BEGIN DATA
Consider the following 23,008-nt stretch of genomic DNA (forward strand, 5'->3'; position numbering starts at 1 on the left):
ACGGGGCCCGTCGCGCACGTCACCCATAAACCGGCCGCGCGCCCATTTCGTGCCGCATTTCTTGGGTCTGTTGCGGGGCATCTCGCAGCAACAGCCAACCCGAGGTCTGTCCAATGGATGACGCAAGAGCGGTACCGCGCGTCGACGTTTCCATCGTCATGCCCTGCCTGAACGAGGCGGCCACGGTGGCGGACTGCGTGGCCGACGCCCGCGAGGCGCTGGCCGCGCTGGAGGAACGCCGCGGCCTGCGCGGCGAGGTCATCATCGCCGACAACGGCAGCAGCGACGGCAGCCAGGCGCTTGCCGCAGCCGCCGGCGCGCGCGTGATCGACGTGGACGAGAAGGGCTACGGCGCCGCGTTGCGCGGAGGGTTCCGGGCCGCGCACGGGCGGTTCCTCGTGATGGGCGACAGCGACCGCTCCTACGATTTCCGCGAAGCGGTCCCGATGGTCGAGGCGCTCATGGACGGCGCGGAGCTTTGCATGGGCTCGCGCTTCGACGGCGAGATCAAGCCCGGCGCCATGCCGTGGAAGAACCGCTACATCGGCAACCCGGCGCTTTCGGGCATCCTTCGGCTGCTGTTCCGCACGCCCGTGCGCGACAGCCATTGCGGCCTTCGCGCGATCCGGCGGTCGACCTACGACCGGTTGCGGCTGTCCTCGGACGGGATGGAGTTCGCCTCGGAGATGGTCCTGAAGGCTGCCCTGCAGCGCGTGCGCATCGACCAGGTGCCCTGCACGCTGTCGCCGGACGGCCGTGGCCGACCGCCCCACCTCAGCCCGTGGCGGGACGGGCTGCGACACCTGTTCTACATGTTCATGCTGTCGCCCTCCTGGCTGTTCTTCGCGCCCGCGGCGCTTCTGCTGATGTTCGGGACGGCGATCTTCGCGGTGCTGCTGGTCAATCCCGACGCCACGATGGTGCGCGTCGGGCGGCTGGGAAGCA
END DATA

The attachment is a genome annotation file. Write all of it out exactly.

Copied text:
Consider the following 23,008-nt stretch of genomic DNA (forward strand, 5'->3'; position numbering starts at 1 on the left):
ACGGGGCCCGTCGCGCACGTCACCCATAAACCGGCCGCGCGCCCATTTCGTGCCGCATTTCTTGGGTCTGTTGCGGGGCATCTCGCAGCAACAGCCAACCCGAGGTCTGTCCAATGGATGACGCAAGAGCGGTACCGCGCGTCGACGTTTCCATCGTCATGCCCTGCCTGAACGAGGCGGCCACGGTGGCGGACTGCGTGGCCGACGCCCGCGAGGCGCTGGCCGCGCTGGAGGAACGCCGCGGCCTGCGCGGCGAGGTCATCATCGCCGACAACGGCAGCAGCGACGGCAGCCAGGCGCTTGCCGCAGCCGCCGGCGCGCGCGTGATCGACGTGGACGAGAAGGGCTACGGCGCCGCGTTGCGCGGAGGGTTCCGGGCCGCGCACGGGCGGTTCCTCGTGATGGGCGACAGCGACCGCTCCTACGATTTCCGCGAAGCGGTCCCGATGGTCGAGGCGCTCATGGACGGCGCGGAGCTTTGCATGGGCTCGCGCTTCGACGGCGAGATCAAGCCCGGCGCCATGCCGTGGAAGAACCGCTACATCGGCAACCCGGCGCTTTCGGGCATCCTTCGGCTGCTGTTCCGCACGCCCGTGCGCGACAGCCATTGCGGCCTTCGCGCGATCCGGCGGTCGACCTACGACCGGTTGCGGCTGTCCTCGGACGGGATGGAGTTCGCCTCGGAGATGGTCCTGAAGGCTGCCCTGCAGCGCGTGCGCATCGACCAGGTGCCCTGCACGCTGTCGCCGGACGGCCGTGGCCGACCGCCCCACCTCAGCCCGTGGCGGGACGGGCTGCGACACCTGTTCTACATGTTCATGCTGTCGCCCTCCTGGCTGTTCTTCGCGCCCGCGGCGCTTCTGCTGATGTTCGGGACGGCGATCTTCGCGGTGCTGCTGGTCAATCCCGACGCCACGATGGTGCGCGTCGGGCGGCTGGGAAGCA